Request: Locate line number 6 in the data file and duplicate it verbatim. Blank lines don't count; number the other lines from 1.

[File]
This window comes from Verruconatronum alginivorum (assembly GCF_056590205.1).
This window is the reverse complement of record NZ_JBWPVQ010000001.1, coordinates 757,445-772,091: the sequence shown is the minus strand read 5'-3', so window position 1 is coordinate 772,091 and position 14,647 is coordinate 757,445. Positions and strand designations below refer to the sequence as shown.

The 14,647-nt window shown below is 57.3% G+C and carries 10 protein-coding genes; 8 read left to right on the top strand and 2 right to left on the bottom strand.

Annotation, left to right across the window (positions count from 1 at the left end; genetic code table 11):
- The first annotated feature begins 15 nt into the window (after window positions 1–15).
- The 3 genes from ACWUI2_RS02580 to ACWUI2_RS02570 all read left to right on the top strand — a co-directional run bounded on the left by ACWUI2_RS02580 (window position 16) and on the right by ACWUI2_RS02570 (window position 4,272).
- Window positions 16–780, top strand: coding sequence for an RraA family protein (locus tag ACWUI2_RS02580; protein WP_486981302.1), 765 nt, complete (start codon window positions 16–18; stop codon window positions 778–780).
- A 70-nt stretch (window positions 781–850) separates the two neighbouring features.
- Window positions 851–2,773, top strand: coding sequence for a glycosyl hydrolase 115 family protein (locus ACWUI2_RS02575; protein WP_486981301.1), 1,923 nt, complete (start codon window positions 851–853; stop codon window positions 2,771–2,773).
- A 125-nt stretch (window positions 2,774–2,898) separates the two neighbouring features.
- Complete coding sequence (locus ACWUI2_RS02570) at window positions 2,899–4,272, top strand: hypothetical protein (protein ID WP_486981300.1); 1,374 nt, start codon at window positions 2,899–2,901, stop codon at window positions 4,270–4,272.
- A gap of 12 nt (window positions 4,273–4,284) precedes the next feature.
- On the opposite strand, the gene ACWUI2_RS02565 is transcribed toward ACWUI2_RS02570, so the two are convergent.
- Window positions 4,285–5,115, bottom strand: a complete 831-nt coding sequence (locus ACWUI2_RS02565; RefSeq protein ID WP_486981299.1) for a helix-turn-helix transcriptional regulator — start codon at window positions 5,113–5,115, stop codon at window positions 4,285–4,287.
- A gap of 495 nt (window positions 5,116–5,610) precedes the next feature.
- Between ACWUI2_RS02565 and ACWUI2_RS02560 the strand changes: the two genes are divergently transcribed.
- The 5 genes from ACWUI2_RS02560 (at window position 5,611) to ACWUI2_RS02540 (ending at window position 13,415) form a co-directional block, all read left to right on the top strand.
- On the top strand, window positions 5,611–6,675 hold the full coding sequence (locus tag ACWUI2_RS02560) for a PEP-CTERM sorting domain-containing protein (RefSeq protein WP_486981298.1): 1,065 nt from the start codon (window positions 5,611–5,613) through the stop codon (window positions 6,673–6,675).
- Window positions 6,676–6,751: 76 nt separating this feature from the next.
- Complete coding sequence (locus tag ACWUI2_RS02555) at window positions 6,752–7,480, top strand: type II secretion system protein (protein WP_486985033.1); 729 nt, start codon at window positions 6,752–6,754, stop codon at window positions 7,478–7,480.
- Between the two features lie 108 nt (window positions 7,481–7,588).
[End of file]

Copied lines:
- The 3 genes from ACWUI2_RS02580 to ACWUI2_RS02570 all read left to right on the top strand — a co-directional run bounded on the left by ACWUI2_RS02580 (window position 16) and on the right by ACWUI2_RS02570 (window position 4,272).